Mexican Drug War

Mexican Police Officer Who Arrested EL Chapo’s Son is Murdered

Mexican Police Officer Who Arrested EL Chapo’s Son is Murdered Caught on Camera

Mexican Police Officer Who Arrested EL Chapo's Son is Murdered

Mexican Police Officer Who Arrested EL Chapo’s Son is Murdered

The Mexican police officer involved in the arrest of the son of reputed drug lord Joaquin ‘El Chapo’ Guzman was assassinated after his car came under a barrage of gunfire inside a parking lot.

Closed-circuit television cameras captured the horrifying moment on Wednesday morning when at least two armed men with semiautomatic rifles climbed out of a red car and opened fire at a white Nissan four-door sedan.

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The red car followed the white car into the parking lot of a shopping center in Culiacán, the capital of Sinaloa state.

The ambush took less than 30 seconds as the gunmen fired at least 150 bullets into the white vehicle.

The victim was a high-level officer with Sinalo’s State Preventive Police.

Local media reports indicate that the officer was involved in the October 17 arrest of Ovidio Guzmán López, the son of Sinaloa cartel boss Joaquín ‘El Chapo’ Guzmán.

Mexican security forces had Guzman Lopez outside a house on his knees against a wall before they were forced to back off and let him go as his cartel’s gunmen shot up the Culiacan.

Defense Secretary Luis Cresencio Sandoval last week showed video and presented a timeline of the failed operation to arrest Guzmán López – an incident that embarrassed the administration of President Andrés Manuel López Obrador.

The video shot by soldiers shows Guzmán exit the house with his hands up.

Soldiers ordered him to call off the attacks around the city as gunfire is heard in the background.

Guzmán called his brother Archivaldo Iván Guzmán Salazar on his cellphone and told him to stop the chaos.

Archivaldo refused and shouted threats against the soldiers and their families.

The attacks continued and eight minutes later the first wounded soldiers were reported.

Archivaldo Guzmán surely knew at that point that the cartel had the upper hand.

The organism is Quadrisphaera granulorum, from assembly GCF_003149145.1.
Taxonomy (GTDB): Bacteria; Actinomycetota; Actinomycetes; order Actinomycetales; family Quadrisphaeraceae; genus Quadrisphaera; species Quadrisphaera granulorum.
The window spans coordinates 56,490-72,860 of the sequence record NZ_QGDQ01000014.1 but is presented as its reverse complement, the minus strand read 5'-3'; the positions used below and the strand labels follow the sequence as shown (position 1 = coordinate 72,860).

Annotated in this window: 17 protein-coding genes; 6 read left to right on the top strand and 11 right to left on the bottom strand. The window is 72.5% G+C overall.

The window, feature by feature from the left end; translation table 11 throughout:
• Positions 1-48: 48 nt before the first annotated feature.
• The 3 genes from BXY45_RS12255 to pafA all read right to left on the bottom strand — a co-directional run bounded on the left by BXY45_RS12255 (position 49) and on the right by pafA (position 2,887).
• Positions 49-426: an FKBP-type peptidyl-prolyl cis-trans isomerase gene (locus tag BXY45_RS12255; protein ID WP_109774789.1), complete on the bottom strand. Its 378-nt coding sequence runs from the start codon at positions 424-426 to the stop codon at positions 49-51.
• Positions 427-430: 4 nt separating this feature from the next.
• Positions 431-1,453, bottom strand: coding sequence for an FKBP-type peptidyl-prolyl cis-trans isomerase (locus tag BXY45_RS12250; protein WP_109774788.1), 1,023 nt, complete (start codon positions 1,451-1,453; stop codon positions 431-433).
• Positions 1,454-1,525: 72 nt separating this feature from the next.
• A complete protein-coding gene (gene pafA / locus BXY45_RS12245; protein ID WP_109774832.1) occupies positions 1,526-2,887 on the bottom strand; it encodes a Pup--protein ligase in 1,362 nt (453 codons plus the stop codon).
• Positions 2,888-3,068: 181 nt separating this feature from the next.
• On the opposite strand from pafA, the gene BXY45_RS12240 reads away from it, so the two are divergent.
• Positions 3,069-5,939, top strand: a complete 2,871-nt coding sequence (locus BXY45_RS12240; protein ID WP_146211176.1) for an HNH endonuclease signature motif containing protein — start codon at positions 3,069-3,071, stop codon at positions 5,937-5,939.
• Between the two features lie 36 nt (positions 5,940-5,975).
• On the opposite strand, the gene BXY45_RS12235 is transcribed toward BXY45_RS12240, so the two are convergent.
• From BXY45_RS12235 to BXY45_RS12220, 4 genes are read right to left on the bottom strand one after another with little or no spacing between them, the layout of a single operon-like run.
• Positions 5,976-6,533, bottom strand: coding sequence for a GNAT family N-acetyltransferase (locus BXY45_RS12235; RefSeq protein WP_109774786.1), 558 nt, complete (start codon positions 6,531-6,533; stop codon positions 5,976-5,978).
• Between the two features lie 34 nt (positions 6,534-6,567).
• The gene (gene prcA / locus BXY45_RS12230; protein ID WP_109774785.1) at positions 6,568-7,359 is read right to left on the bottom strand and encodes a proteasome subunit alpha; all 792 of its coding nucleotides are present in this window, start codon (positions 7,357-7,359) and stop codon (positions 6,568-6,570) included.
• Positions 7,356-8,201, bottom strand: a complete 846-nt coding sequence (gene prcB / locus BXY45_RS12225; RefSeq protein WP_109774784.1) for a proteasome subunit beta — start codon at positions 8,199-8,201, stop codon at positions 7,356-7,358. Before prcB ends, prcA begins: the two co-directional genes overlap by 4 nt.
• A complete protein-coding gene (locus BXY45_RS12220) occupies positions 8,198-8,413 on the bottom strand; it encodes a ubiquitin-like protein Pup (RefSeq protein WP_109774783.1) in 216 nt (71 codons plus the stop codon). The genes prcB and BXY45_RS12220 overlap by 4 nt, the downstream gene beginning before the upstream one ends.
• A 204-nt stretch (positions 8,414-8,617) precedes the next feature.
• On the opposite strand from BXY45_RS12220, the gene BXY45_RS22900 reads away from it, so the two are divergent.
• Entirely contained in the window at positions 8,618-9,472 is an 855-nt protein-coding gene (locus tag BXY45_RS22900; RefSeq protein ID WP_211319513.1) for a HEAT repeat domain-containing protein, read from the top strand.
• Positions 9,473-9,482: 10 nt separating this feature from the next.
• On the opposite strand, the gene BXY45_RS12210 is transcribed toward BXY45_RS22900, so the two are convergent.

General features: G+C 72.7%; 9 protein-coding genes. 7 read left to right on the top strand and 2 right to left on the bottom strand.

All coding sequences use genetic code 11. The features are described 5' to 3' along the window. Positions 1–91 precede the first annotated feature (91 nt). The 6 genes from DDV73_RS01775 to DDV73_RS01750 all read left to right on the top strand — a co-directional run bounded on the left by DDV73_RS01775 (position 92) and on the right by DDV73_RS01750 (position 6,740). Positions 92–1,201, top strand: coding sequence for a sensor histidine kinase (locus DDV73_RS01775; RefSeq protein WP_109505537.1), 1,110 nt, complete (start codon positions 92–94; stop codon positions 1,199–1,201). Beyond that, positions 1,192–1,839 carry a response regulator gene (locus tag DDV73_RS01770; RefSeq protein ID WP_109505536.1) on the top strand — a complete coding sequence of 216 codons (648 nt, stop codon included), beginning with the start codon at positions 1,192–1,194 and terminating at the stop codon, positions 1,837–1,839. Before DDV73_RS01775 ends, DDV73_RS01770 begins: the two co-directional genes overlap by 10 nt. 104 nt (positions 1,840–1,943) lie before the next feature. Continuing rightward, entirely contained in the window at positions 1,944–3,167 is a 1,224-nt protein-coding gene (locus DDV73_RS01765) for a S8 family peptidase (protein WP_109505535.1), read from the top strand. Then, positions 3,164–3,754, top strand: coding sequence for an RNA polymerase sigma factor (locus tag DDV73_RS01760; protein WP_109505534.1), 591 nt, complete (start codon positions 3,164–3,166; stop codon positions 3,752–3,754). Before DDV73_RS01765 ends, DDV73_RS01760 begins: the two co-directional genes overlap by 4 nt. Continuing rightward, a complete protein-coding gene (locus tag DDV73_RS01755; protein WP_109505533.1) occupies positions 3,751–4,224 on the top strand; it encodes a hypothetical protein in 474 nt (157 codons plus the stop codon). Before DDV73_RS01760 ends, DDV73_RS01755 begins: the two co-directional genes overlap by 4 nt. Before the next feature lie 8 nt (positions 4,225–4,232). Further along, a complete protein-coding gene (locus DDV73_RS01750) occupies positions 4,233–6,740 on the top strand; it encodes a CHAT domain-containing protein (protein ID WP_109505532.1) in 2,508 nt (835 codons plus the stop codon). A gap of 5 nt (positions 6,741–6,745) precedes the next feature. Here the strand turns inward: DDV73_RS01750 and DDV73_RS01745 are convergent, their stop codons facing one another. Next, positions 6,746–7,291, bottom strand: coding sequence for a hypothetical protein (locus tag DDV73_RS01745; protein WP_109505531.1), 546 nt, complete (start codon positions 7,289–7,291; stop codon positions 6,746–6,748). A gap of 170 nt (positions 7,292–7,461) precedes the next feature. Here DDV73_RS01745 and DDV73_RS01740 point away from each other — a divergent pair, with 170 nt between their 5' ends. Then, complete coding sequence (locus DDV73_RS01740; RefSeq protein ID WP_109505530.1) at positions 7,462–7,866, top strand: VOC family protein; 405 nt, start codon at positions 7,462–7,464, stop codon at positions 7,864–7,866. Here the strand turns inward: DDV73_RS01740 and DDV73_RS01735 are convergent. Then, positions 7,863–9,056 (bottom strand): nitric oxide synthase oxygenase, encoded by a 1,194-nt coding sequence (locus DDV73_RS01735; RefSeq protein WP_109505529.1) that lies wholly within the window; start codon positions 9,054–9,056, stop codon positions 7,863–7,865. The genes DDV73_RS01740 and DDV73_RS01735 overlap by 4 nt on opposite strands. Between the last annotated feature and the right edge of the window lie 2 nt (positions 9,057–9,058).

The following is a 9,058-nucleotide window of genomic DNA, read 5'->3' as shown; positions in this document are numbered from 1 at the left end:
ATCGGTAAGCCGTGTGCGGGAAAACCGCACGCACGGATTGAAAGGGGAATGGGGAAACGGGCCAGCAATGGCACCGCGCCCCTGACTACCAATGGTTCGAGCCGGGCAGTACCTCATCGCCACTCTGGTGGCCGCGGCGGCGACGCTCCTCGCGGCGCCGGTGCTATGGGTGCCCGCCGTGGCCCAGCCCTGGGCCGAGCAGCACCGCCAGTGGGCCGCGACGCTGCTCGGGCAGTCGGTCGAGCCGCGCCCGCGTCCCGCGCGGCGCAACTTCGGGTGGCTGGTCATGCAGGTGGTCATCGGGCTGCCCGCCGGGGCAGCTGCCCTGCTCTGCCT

Thirteen people were killed in gunbattles around the city.

Officials in Mexico City ultimately ordered security forces to withdraw four hours after the operation began to avoid more bloodshed.

Mexico’s Public Safety Secretary Alfonso Durazo said that the aborted operation to arrest Guzmán Lopez was a ‘hasty action’ that deserves criticism – but the details revealed showed that the arrest had been in the works for more than a week.

The government’s timeline of events showed that the U.S. government requested Guzmán Lopez’s arrest for extradition on September 13, and on October 9 a special Mexican army anti-drug unit traveled from Mexico City to Culiacan to prepare.

Authorities were still in the process of obtaining a search warrant when the operation began on October 17 outside a large home where Guzmán Lopez had been located.

As they moved on the house, gunmen began attacking those involved in the operation.

Sandoval said that once lawmen came under attack, the search warrant was no longer needed.

What seemed clear was that once the operation started, government forces were quickly outmaneuvered by the Sinaloa cartel.

Military planners had four additional teams forming an outer security ring for the operation, but the cartel’s gunmen cut off the routes for three of them preventing additional support from arriving.

Meanwhile, the cartel sent convoys of gunmen to several military installations around the city to attack soldiers and their families.

At one military housing block, a sergeant ushered children who were playing outside to safety, but he was taken hostage.

In all, two officers and nine soldiers were taken hostage by the cartel, according to Sandoval.

The bulk of them were providing security for two fuel tanker convoys at a toll plaza on the outskirts of the city.

Sandoval said soldiers estimated that 150 gunmen in 30 vehicles arrived.

Once Guzmán Lopez was released, all the military personnel were let go as well and the team that had captured Guzmán Lopez left.

It was unclear was who was negotiating with cartel during the confrontation.

Sandoval said that the leader of the team with Guzmán Lopez was offered $3 million to let him go, but refused and was then told the cartel would kill him and his family.

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